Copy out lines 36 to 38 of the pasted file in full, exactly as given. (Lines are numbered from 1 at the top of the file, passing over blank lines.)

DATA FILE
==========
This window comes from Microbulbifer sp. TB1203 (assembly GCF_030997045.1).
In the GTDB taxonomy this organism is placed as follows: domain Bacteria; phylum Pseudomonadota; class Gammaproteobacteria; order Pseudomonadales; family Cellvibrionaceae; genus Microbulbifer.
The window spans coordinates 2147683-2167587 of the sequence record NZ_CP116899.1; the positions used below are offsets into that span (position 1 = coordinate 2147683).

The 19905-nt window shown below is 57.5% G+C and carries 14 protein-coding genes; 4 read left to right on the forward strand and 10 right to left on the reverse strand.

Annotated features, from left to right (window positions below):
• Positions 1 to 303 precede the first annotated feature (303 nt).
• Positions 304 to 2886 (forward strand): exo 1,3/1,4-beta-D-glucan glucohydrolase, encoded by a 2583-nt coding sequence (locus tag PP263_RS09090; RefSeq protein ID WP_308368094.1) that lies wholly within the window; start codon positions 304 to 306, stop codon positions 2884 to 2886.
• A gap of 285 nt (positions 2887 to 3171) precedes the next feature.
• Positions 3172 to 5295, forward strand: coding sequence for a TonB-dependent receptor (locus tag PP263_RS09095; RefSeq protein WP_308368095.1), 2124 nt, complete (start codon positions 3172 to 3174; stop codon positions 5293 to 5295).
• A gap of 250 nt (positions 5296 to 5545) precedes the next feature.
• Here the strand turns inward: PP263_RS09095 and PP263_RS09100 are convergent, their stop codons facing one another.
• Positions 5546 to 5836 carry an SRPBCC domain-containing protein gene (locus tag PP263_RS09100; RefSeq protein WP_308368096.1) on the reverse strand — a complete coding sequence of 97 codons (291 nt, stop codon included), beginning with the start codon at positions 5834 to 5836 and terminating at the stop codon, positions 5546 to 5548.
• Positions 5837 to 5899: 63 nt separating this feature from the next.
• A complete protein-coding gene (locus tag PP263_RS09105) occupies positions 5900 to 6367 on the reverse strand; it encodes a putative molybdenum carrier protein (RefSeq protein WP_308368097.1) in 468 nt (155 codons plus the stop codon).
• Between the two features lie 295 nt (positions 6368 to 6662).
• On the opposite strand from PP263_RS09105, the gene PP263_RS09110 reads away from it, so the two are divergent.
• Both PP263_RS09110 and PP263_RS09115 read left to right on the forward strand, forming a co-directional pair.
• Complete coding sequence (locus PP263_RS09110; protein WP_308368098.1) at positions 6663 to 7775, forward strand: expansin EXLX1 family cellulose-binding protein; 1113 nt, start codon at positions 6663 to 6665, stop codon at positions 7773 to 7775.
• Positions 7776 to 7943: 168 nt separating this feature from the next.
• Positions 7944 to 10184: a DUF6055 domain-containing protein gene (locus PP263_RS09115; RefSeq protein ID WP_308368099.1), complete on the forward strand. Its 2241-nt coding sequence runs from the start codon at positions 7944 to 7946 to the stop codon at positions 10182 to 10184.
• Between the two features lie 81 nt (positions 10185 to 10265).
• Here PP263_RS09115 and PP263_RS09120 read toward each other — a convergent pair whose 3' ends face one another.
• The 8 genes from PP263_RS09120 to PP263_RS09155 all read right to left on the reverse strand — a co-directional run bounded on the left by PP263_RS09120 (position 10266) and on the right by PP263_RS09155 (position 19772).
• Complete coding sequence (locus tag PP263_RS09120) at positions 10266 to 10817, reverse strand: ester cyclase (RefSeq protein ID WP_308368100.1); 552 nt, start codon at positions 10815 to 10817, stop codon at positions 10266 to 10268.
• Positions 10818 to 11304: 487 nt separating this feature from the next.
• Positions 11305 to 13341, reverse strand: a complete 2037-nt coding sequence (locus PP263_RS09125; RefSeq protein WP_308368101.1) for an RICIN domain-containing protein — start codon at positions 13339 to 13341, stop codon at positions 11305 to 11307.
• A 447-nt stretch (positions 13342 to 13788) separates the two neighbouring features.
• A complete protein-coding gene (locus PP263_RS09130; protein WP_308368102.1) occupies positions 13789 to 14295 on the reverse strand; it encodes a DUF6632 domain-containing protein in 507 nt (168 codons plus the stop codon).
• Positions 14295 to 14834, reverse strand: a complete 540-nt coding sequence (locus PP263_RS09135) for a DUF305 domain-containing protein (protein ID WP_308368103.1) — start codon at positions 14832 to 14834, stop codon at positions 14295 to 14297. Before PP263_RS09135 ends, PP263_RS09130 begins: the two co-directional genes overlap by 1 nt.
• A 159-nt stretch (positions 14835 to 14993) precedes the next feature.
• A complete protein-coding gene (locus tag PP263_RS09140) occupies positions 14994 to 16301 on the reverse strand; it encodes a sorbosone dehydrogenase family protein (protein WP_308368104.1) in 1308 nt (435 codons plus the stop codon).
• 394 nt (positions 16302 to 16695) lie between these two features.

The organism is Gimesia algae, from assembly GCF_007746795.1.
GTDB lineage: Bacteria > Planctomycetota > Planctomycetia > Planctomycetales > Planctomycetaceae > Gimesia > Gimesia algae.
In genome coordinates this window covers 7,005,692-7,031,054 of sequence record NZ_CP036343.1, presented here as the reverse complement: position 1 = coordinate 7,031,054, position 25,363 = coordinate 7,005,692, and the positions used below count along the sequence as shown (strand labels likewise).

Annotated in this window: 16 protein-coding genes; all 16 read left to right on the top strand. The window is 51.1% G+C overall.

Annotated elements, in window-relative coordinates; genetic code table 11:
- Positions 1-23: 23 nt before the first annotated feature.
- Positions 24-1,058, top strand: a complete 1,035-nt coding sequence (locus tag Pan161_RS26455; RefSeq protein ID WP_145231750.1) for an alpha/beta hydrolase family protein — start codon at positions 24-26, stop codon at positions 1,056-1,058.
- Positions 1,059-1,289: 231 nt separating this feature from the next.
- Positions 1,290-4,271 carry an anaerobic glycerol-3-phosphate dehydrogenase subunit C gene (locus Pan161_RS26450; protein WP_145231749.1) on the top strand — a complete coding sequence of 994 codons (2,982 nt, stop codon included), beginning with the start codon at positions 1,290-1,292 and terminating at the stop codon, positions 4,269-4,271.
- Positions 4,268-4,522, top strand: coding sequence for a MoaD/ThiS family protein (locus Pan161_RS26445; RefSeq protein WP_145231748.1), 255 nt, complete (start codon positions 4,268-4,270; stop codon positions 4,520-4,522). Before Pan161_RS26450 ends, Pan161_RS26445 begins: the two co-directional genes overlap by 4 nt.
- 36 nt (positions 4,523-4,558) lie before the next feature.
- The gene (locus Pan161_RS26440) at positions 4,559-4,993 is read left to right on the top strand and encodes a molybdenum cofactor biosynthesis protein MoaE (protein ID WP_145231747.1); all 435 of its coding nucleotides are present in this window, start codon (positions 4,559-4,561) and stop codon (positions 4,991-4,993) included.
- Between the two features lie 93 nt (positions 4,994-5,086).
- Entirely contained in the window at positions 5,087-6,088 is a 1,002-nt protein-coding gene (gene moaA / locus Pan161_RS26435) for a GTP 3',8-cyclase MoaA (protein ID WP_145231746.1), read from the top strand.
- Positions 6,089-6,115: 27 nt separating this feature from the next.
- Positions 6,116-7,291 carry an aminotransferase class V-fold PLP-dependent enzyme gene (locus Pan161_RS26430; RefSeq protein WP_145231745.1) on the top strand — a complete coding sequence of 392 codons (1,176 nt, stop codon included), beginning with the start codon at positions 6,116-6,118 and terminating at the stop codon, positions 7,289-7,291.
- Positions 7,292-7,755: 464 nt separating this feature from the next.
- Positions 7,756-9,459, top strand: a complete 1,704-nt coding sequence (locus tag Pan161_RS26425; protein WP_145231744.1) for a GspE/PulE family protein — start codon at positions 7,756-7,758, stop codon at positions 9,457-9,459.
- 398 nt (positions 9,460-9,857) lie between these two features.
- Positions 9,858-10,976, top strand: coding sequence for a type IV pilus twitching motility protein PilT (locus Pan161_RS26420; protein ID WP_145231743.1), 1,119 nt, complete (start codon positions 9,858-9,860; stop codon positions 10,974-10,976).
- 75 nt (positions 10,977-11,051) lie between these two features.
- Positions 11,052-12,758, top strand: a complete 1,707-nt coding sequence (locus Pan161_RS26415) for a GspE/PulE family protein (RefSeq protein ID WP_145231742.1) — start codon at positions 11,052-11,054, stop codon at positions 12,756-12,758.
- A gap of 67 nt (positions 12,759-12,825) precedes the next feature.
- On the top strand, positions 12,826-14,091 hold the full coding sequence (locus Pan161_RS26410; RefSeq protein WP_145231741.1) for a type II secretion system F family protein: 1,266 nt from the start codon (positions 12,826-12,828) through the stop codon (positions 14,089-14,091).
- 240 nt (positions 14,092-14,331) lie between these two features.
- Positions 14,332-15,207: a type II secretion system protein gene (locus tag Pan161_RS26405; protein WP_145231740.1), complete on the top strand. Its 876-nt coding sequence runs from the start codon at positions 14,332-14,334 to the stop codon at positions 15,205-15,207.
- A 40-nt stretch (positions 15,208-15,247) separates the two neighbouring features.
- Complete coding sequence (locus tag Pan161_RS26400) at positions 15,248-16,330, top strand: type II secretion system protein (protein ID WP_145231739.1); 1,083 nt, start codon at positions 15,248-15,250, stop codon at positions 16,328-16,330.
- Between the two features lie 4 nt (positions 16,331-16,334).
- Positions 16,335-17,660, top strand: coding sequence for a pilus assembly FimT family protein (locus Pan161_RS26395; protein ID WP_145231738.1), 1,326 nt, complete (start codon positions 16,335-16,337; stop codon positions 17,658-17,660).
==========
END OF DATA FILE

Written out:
Annotated in this window: 16 protein-coding genes; all 16 read left to right on the top strand. The window is 51.1% G+C overall.

Annotated elements, in window-relative coordinates; genetic code table 11:
- Positions 1-23: 23 nt before the first annotated feature.